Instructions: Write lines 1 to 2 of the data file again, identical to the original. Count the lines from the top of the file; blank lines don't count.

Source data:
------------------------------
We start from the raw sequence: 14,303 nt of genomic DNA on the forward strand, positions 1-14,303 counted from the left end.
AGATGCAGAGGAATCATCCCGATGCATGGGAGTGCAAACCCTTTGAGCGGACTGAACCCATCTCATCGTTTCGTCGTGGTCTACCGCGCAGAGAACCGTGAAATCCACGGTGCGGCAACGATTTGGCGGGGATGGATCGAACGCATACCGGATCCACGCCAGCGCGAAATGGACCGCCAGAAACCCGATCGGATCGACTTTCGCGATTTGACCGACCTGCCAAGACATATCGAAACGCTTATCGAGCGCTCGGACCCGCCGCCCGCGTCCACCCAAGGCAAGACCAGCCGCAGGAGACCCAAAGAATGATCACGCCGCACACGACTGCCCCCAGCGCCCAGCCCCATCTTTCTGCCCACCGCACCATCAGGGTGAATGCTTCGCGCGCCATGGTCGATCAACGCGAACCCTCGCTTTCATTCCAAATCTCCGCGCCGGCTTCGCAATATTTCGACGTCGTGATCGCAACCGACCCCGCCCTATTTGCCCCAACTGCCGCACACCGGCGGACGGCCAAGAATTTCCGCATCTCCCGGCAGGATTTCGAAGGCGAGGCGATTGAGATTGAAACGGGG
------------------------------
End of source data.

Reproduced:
We start from the raw sequence: 14,303 nt of genomic DNA on the forward strand, positions 1-14,303 counted from the left end.
AGATGCAGAGGAATCATCCCGATGCATGGGAGTGCAAACCCTTTGAGCGGACTGAACCCATCTCATCGTTTCGTCGTGGTCTACCGCGCAGAGAACCGTGAAATCCACGGTGCGGCAACGATTTGGCGGGGATGGATCGAACGCATACCGGATCCACGCCAGCGCGAAATGGACCGCCAGAAACCCGATCGGATCGACTTTCGCGATTTGACCGACCTGCCAAGACATATCGAAACGCTTATCGAGCGCTCGGACCCGCCGCCCGCGTCCACCCAAGGCAAGACCAGCCGCAGGAGACCCAAAGAATGATCACGCCGCACACGACTGCCCCCAGCGCCCAGCCCCATCTTTCTGCCCACCGCACCATCAGGGTGAATGCTTCGCGCGCCATGGTCGATCAACGCGAACCCTCGCTTTCATTCCAAATCTCCGCGCCGGCTTCGCAATATTTCGACGTCGTGATCGCAACCGACCCCGCCCTATTTGCCCCAACTGCCGCACACCGGCGGACGGCCAAGAATTTCCGCATCTCCCGGCAGGATTTCGAAGGCGAGGCGATTGAGATTGAAACGGGG